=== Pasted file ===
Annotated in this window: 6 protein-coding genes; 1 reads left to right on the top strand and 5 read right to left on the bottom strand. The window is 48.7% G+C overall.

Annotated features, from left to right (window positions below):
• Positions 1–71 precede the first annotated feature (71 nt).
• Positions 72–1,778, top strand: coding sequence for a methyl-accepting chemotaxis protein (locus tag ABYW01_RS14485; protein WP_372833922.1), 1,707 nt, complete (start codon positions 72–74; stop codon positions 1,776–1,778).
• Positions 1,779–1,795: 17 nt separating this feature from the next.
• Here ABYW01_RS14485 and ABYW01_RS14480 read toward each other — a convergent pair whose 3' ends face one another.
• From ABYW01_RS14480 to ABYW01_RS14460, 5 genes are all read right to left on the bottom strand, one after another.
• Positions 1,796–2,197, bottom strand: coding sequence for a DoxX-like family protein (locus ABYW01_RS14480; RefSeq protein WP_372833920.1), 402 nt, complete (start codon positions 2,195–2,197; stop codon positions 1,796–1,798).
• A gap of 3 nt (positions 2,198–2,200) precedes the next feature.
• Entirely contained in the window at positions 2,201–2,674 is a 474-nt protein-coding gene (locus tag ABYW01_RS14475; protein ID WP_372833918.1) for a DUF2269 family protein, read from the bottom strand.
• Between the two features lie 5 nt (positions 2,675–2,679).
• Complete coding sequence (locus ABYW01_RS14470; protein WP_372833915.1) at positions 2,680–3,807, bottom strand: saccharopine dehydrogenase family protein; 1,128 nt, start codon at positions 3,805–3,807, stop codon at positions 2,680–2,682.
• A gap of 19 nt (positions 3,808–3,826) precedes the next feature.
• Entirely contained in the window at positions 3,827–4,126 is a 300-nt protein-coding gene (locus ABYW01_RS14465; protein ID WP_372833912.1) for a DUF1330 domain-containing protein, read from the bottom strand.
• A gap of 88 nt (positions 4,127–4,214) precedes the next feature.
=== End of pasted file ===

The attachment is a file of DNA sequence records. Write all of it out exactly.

Annotated in this window: 6 protein-coding genes; 1 reads left to right on the top strand and 5 read right to left on the bottom strand. The window is 48.7% G+C overall.

Annotated features, from left to right (window positions below):
• Positions 1–71 precede the first annotated feature (71 nt).
• Positions 72–1,778, top strand: coding sequence for a methyl-accepting chemotaxis protein (locus tag ABYW01_RS14485; protein WP_372833922.1), 1,707 nt, complete (start codon positions 72–74; stop codon positions 1,776–1,778).
• Positions 1,779–1,795: 17 nt separating this feature from the next.
• Here ABYW01_RS14485 and ABYW01_RS14480 read toward each other — a convergent pair whose 3' ends face one another.
• From ABYW01_RS14480 to ABYW01_RS14460, 5 genes are all read right to left on the bottom strand, one after another.
• Positions 1,796–2,197, bottom strand: coding sequence for a DoxX-like family protein (locus ABYW01_RS14480; RefSeq protein WP_372833920.1), 402 nt, complete (start codon positions 2,195–2,197; stop codon positions 1,796–1,798).
• A gap of 3 nt (positions 2,198–2,200) precedes the next feature.
• Entirely contained in the window at positions 2,201–2,674 is a 474-nt protein-coding gene (locus tag ABYW01_RS14475; protein ID WP_372833918.1) for a DUF2269 family protein, read from the bottom strand.
• Between the two features lie 5 nt (positions 2,675–2,679).
• Complete coding sequence (locus ABYW01_RS14470; protein WP_372833915.1) at positions 2,680–3,807, bottom strand: saccharopine dehydrogenase family protein; 1,128 nt, start codon at positions 3,805–3,807, stop codon at positions 2,680–2,682.
• A gap of 19 nt (positions 3,808–3,826) precedes the next feature.
• Entirely contained in the window at positions 3,827–4,126 is a 300-nt protein-coding gene (locus ABYW01_RS14465; protein ID WP_372833912.1) for a DUF1330 domain-containing protein, read from the bottom strand.
• A gap of 88 nt (positions 4,127–4,214) precedes the next feature.